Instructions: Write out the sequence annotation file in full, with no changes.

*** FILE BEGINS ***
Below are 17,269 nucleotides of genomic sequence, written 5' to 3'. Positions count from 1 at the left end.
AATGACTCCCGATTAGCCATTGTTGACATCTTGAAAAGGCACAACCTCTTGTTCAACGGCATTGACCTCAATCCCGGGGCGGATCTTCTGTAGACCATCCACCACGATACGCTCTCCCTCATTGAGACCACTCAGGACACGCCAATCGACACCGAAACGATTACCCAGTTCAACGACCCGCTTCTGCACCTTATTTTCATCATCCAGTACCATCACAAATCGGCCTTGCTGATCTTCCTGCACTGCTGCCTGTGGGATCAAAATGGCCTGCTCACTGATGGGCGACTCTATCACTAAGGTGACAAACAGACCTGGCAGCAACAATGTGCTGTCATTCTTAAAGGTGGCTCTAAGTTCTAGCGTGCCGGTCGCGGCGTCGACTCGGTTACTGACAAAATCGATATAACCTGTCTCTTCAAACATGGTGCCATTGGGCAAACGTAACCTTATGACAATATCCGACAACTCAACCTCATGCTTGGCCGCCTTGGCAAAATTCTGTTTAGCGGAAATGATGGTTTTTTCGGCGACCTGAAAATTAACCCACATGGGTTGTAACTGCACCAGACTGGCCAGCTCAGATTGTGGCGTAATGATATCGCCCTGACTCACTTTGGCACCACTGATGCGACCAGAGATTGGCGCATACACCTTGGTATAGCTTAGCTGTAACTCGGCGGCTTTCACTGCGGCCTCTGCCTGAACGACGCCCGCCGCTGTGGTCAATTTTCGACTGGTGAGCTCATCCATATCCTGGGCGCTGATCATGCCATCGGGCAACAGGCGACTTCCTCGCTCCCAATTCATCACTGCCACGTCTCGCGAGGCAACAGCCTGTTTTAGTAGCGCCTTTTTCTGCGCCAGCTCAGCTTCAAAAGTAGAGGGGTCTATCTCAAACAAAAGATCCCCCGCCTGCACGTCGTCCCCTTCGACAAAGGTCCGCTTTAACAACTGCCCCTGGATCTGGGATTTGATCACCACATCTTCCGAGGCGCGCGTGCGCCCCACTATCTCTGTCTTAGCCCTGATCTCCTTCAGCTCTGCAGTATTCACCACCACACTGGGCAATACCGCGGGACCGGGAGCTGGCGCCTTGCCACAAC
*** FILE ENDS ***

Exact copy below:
Below are 17,269 nucleotides of genomic sequence, written 5' to 3'. Positions count from 1 at the left end.
AATGACTCCCGATTAGCCATTGTTGACATCTTGAAAAGGCACAACCTCTTGTTCAACGGCATTGACCTCAATCCCGGGGCGGATCTTCTGTAGACCATCCACCACGATACGCTCTCCCTCATTGAGACCACTCAGGACACGCCAATCGACACCGAAACGATTACCCAGTTCAACGACCCGCTTCTGCACCTTATTTTCATCATCCAGTACCATCACAAATCGGCCTTGCTGATCTTCCTGCACTGCTGCCTGTGGGATCAAAATGGCCTGCTCACTGATGGGCGACTCTATCACTAAGGTGACAAACAGACCTGGCAGCAACAATGTGCTGTCATTCTTAAAGGTGGCTCTAAGTTCTAGCGTGCCGGTCGCGGCGTCGACTCGGTTACTGACAAAATCGATATAACCTGTCTCTTCAAACATGGTGCCATTGGGCAAACGTAACCTTATGACAATATCCGACAACTCAACCTCATGCTTGGCCGCCTTGGCAAAATTCTGTTTAGCGGAAATGATGGTTTTTTCGGCGACCTGAAAATTAACCCACATGGGTTGTAACTGCACCAGACTGGCCAGCTCAGATTGTGGCGTAATGATATCGCCCTGACTCACTTTGGCACCACTGATGCGACCAGAGATTGGCGCATACACCTTGGTATAGCTTAGCTGTAACTCGGCGGCTTTCACTGCGGCCTCTGCCTGAACGACGCCCGCCGCTGTGGTCAATTTTCGACTGGTGAGCTCATCCATATCCTGGGCGCTGATCATGCCATCGGGCAACAGGCGACTTCCTCGCTCCCAATTCATCACTGCCACGTCTCGCGAGGCAACAGCCTGTTTTAGTAGCGCCTTTTTCTGCGCCAGCTCAGCTTCAAAAGTAGAGGGGTCTATCTCAAACAAAAGATCCCCCGCCTGCACGTCGTCCCCTTCGACAAAGGTCCGCTTTAACAACTGCCCCTGGATCTGGGATTTGATCACCACATCTTCCGAGGCGCGCGTGCGCCCCACTATCTCTGTCTTAGCCCTGATCTCCTTCAGCTCTGCAGTATTCACCACCACACTGGGCAATACCGCGGGACCGGGAGCTGGCGCCTTGCCACAAC